HONG KONG — Delegates at the CineAsia conference in Hong Kong were focused on technical matters, but the ever-present problem of piracy continues to occupy people’s minds in the fast-growing continent.
While digitizing the continent’s hardtops and bringing in more 3D opportunities are the main order of business in Asia these days, there is room to push more niche areas as the standard of exhibition in the continent improves.
Joseph Peixato, prexy of worldwide cinema at RealD, told a panel at the fest in the Hong Kong Exhibition Center how the idea of digital hardtop owners allowing alternative content, such as sports, opera or rock shows, was gradually entering people’s consciousness in Asia.
“Alternative content is small so far but it brings more new revenue streams and opportunities than you’ve ever seen before. It adds incremental income and if developed it can be a very big source of revenue,” he said, before giving the auds a stirring taster of their forthcoming 3D version of “Madame Butterfly” by the Royal Opera House.
“2011 has been a terrific year, especially for Barco globally,” Wim Buyens, senior veep of Barco International’s entertainment division, told CineAsia.
“It’s been a great year in China, we’ve announced our joint-venture there, and it brings us very close to the market. There we will introduce a new projector range,” said Buyens.
Piracy remains the biggest challenge facing the Asian market, a theme that all Asian fests inevitably have to deal with, and CineAsia was no exception.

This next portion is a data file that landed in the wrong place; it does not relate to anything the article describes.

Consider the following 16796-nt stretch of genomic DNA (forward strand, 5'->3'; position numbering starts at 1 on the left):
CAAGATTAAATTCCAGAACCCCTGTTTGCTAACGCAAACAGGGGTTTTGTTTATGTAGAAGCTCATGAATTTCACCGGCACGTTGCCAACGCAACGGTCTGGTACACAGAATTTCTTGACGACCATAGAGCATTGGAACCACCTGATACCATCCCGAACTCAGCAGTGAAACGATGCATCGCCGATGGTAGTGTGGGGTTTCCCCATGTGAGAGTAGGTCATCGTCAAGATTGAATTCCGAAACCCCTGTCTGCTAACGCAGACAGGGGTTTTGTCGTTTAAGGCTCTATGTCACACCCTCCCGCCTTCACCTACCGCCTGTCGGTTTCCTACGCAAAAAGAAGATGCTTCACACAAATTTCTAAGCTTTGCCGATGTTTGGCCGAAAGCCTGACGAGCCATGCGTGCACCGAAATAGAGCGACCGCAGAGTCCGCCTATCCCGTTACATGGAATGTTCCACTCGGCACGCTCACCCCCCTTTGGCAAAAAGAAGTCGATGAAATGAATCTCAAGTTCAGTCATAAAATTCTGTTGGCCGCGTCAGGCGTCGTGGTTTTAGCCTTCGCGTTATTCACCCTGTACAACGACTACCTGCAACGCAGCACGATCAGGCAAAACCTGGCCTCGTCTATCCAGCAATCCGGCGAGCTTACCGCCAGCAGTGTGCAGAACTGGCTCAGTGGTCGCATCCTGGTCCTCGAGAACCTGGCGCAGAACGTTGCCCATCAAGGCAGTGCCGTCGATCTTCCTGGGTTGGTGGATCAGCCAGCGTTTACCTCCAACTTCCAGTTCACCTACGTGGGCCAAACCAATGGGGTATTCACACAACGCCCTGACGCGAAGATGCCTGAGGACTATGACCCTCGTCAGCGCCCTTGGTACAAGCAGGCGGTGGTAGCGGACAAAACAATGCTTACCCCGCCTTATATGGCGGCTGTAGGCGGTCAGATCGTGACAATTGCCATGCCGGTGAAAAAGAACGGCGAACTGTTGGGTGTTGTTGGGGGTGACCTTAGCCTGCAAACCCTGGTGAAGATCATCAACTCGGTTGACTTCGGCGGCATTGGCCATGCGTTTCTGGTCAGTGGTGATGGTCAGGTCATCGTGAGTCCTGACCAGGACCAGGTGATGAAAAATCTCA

Representatives from the Motion Picture Association and other copyright protection orgs gave fascinating details about a sting operation in Australia, which drove one pirate underground, but also resulted in a drugs bust after one suspect was discovered with a stash of heroin.
“Operation Dusk” followed up on some specially watermarked prints of movies shown at a drive-in in New South Wales to see if camcorded copies of Hollywood titles were coming from there.
“What’s a single male under the age of 30 going to see ‘Rio’ two times, we asked,” said Aaron Herps, director of digital affairs at the Australian Federation Against Copyright Theft. It yielded two suspects, one of whom was discovered to be holding a commercial amount of heroin, and while the second suspect wasn’t arrested, he was being sought.
CineAsia organizer Robert Sunshine said attendance at the annual meeting was up by 20% and it was the largest CineAsia yet.
“There is lots of wonderful technology being shown and we’ve had wonderful support from the studios. We’ve got some great movies — ‘Mi4,’ ‘Sherlock Holmes: A Game of Shadows,’ ‘We Bought a Zoo,’ Fox is bringing in (producer) Jon Landau to make a presentation, and we’ve had lots of demonstrations of high frame rates,” he said.
CineAsia runs Dec. 6-8.